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Extreme Action: UPS Fires 250 in New York After 90-Minute Protest

Bill DiBenedetto | Tuesday April 8th, 2014 | 8 Comments

UPS truckIn a demonstration of the power of corporations over workers, unionized or not, UPS began firing 250 Teamster drivers in Queens, N.Y. last week after they dared to stage a 90-minute protest of the firing of long-time employee and union activist Jairo Reeves.

According to news reports from Business Insider and the New York Daily News, which broke the story, the unionized drivers at UPS’s Maspeth facility got their walking papers because they walked off the job briefly on Feb. 26.

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Honey Maid Defends Its Ad Featuring ‘Nontraditional’ Families

Alexis Petru
| Tuesday April 8th, 2014 | 0 Comments

Graham CrackersIn early March, Honey Maid launched its “This Is Wholesome” ad campaign featuring several “unconventional” families – a family with two dads, a mixed-race family, a “rocker” family, a military family and a single dad and his son. The 30-second commercial normalized these “atypical” families – showing them engaging in everyday activities like taking walks, getting dressed in the morning or enjoying Honey Maid’s iconic graham crackers. And – even more revolutionary – the ad made the assertion that these families are just as wholesome as the 1950s stereotypical family: a mom, dad, 2.5 kids and dog — an archetype that many would argue was actually more uncommon than such “nontraditional” families.

“No matter how things change, what makes us wholesome never will,” the ad says. “Honey Maid: Everyday wholesome snacks for every wholesome family.”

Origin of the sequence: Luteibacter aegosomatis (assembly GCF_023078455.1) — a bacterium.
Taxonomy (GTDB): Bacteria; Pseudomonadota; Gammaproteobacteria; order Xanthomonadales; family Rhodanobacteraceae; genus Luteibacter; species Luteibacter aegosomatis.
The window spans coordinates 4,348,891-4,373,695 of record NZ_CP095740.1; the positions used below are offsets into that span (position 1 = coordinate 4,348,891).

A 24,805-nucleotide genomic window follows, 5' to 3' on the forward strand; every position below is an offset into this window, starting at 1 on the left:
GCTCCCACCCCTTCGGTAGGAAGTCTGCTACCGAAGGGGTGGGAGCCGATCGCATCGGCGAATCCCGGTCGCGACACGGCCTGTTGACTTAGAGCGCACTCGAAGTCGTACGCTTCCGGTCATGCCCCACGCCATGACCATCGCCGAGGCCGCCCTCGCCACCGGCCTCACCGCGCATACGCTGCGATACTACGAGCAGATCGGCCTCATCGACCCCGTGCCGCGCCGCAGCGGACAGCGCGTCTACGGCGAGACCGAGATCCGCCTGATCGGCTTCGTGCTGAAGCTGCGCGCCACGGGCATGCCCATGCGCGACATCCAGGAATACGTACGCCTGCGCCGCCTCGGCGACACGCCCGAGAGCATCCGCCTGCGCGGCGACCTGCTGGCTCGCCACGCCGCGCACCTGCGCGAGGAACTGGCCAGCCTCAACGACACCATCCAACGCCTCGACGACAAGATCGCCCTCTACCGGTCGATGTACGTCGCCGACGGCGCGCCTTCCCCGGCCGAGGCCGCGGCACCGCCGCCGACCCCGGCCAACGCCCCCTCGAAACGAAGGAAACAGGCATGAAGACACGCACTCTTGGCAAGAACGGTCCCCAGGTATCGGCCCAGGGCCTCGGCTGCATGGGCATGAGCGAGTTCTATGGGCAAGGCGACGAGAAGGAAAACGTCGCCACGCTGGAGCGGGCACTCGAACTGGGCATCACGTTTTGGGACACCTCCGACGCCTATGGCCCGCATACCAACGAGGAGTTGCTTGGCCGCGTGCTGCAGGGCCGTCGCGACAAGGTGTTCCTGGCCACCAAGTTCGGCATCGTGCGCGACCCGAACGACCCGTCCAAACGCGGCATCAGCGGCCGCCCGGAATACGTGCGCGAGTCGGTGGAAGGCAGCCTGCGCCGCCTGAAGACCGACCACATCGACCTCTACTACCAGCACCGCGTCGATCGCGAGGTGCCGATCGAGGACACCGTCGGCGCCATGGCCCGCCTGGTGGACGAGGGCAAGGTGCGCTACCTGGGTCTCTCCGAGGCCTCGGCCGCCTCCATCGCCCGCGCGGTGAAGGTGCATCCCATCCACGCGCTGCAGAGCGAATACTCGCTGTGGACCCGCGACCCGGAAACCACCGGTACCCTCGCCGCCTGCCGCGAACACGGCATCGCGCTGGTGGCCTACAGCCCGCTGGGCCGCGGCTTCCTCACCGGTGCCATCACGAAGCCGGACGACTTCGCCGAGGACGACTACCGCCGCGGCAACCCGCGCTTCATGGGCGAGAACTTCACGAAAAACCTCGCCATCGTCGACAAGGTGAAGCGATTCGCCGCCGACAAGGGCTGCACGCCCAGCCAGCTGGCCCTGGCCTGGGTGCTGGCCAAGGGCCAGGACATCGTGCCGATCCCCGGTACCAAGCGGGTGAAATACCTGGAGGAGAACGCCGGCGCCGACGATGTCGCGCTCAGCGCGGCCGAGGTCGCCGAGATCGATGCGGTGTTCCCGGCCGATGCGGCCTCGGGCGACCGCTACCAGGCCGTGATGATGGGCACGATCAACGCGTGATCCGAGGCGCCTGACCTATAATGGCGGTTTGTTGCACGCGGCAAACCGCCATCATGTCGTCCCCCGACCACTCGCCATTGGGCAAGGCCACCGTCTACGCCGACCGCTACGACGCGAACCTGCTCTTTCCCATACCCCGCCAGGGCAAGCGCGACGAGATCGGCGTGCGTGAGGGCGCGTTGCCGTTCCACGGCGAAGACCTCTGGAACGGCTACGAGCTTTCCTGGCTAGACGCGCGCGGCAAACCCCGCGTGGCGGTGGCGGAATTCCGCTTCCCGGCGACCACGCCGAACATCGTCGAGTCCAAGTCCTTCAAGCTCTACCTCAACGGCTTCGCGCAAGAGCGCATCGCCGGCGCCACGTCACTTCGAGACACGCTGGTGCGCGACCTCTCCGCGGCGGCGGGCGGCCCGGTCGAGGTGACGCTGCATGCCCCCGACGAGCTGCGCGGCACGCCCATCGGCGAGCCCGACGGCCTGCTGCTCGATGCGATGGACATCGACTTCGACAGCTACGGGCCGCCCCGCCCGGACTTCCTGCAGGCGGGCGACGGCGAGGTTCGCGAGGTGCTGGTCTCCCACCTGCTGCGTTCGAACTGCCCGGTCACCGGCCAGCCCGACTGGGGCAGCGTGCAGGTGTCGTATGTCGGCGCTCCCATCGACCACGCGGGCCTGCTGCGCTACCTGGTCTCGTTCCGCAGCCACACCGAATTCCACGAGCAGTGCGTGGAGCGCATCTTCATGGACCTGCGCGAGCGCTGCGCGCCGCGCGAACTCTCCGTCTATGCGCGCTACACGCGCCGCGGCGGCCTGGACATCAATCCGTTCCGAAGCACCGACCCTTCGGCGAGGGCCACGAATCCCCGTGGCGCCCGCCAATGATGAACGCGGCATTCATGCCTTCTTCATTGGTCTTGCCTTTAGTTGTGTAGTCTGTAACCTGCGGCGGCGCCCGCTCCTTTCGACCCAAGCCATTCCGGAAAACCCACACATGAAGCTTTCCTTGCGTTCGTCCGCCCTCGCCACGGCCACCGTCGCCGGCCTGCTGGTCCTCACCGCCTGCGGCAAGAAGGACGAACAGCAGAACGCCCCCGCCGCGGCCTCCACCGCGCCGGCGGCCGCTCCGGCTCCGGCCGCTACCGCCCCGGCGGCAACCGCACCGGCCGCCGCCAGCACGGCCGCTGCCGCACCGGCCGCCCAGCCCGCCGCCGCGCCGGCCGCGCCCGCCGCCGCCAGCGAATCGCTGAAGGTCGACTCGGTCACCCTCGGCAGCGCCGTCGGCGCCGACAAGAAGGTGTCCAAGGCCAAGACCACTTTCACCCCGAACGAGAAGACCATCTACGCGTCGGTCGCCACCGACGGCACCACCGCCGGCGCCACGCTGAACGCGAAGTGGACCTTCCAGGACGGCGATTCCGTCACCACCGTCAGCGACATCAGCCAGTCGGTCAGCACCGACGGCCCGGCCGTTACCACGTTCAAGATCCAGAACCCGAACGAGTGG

But after the ad drew criticism from religious and anti-gay circles over the family with two gay dads portrayed in the commercial, the company released a follow-up video on social media last week, addressing both the negative and positive comments it received.

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What Makes a Civilization Collapse?

RP Siegel | Tuesday April 8th, 2014 | 0 Comments

collapsed buildingLast week, we talked about the latest report from the U.N. IPCC describing the impacts that have already been seen from climate change and some projections of what we might expect in the future. The report found that, “Climate change poses the greatest risks to the most vulnerable populations within all nations, and a potentially existential risk to poorer countries already struggling with food insecurity and civil conflict, as well as low-lying small island states.”

But most of us are not in that group, so we’re okay, right?

Not necessarily. The report “recognizes that risks of climate change will vary across regions and populations, through space and time, dependent on myriad factors including the extent of mitigation and adaptation.”

In other words, there is a great deal of uncertainty in predicting specific risks, and the results depend a great deal on the actions we take or don’t take.

Another report came out last month, this one by a cross-disciplinary group at NASA, based on the Human and Nature Dynamical (HANDY) model. The model was created by a team of natural and social scientists led by mathematician Safa Motesharrei of the National Socio-Environmental Synthesis Center, which is funded by the National Science Foundation. The study has been accepted for publication by the peer-reviewed journal Ecological Economics.

The study states that in the past a number of highly sophisticated, complex civilizations such as the Roman, Han, Mauryan and Gupta Empires, along with numerous Mesopotamian Empires, have collapsed, and it draws parallels among the conditions that made each of these susceptible.

Considering the growing awareness of our own vulnerability, we would be well advised to pay attention to these results.

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Air Pollution Now Responsible for 1 in 8 Deaths Worldwide, Study Shows

Alexis Petru